The Good, the Bad, and the Delicious

There was an article a few years back in the New York Times Sunday Magazine by renowned food writer Michael Pollan that illustrated a curious contrast. The article relates how, when shown a luscious piece of chocolate cake on a plate, the word that comes to mind for Americans first is 'guilt.' The word that comes to mind first to the French, when shown the same cake on a plate, is 'pleasure.' The article ended with photos of the same piece of cake on a dessert plate after being eaten by an American and by a Frenchman. The Frenchman's plate, when done,  still had half the cake still on it; the American's plate, when done, was empty except for a few crumbs.

We American's sure do hate our food (and ourselves apparently) and yet we can't stop eating. The French love their food, but know when to stop once they are sated.

Now, I am not an American basher. Just because I run a European-inspired bakery doesn't make me any less red-white-and blue than the next guy. In fact, I was born less than 10 miles from where I have operated my little shop for the past 32 years. So while I am a local patriot, I have consciously picked up my head now and then and tried to see beyond my local limits for gustatorial enlightenment.

Michael Pollan has also coined the apt phrase that we Americans have 'an unhealthy obsession with eaten healthy.' Eating bread is not bad for you; eating bad bread is bad for you. Eating dessert is not bad for you; eating overly sweet desserts that lack fresh and nutritious ingredients is bad for you. What we really should do is eat a varied diet (we are omnivores after all) and in moderation. Mostly, we should also eat real food and not, as Mr Pollan has said, 'food-like substances.'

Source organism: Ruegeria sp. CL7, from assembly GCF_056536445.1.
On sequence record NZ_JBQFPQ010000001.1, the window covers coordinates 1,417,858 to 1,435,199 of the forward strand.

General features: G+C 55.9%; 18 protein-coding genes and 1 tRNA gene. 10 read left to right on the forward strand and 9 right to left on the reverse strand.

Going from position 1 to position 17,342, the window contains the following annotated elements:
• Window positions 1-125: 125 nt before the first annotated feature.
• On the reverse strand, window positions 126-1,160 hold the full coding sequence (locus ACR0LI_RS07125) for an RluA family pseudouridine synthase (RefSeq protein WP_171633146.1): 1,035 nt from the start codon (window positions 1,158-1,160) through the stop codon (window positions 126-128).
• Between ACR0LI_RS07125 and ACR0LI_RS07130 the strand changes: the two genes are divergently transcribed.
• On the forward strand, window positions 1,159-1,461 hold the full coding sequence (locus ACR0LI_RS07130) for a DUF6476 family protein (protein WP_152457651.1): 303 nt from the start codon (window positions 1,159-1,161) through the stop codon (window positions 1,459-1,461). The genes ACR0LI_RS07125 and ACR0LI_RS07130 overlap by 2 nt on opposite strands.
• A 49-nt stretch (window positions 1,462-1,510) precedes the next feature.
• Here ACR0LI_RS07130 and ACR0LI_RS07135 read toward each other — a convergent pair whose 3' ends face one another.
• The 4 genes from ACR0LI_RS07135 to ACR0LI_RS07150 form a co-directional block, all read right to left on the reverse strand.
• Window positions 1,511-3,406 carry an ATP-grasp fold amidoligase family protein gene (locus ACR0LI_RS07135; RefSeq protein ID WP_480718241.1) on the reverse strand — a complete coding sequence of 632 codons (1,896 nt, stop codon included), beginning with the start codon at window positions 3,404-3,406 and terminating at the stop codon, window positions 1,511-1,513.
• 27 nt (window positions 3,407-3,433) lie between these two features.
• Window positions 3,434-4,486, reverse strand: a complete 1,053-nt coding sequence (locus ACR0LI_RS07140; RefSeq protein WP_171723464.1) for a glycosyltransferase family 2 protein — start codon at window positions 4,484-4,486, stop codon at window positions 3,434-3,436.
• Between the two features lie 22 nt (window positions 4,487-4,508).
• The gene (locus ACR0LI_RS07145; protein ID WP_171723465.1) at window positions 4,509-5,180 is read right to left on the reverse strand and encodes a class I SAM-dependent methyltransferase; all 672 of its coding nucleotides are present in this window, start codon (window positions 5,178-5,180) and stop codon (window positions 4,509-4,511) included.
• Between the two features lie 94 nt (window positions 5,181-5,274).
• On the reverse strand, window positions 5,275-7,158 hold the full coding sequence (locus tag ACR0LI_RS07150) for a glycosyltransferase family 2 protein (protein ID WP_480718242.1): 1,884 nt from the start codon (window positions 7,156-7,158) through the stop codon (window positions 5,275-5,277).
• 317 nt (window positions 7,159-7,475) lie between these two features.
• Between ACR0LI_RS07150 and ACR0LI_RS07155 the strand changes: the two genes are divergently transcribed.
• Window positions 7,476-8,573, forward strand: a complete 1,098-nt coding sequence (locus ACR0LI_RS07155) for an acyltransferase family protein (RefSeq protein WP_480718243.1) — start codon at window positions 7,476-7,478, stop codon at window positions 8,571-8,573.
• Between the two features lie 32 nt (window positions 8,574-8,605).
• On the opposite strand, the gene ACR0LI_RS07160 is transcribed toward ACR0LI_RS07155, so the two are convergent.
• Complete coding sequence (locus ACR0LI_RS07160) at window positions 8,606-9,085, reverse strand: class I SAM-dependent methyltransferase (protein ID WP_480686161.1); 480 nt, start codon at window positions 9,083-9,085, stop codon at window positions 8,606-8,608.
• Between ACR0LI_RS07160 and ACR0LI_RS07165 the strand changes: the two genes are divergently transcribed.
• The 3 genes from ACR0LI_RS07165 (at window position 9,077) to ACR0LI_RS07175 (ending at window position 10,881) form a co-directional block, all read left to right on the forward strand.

At the Bakery we strive to offer a wide range of products that contain good, simple ingredients. The following photo display, with brief descriptions, illustrates the variety we produced this Saturday; it spans the gamut from organic, whole rye Vollkorn Bread to a cornucopia of fruit desserts, many made with local, seasonal produce. All of our products use moderate to low amounts of salt and sugar. They are as close to 'real food substances' as possible while still allowing us to be a part of the civilized world of epicurean pleasure. Enjoy.


  • Vollkorn Bread- Organic whole rye berries and rye flour with organic flax seeds.
  • Semolina Filone- Extra fancy durum flour and a mild sourdough base, rolled in sesame seeds.

  • Fresh Apricot/Almond Cream Tarte
  • Peach/Plum/Blueberry/Ginger Galette
  • Cherry Danish
  • Strawberry Mille Feuille
  • Mixed Fruit Boat
  • Lemon Curd Tarte

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Bakery Normand
192 Main Street
Northampton, MA 01060
413-584-0717

bakerynormand@gmail.com

Tuesday to Saturday, 7:30am-5:30pm

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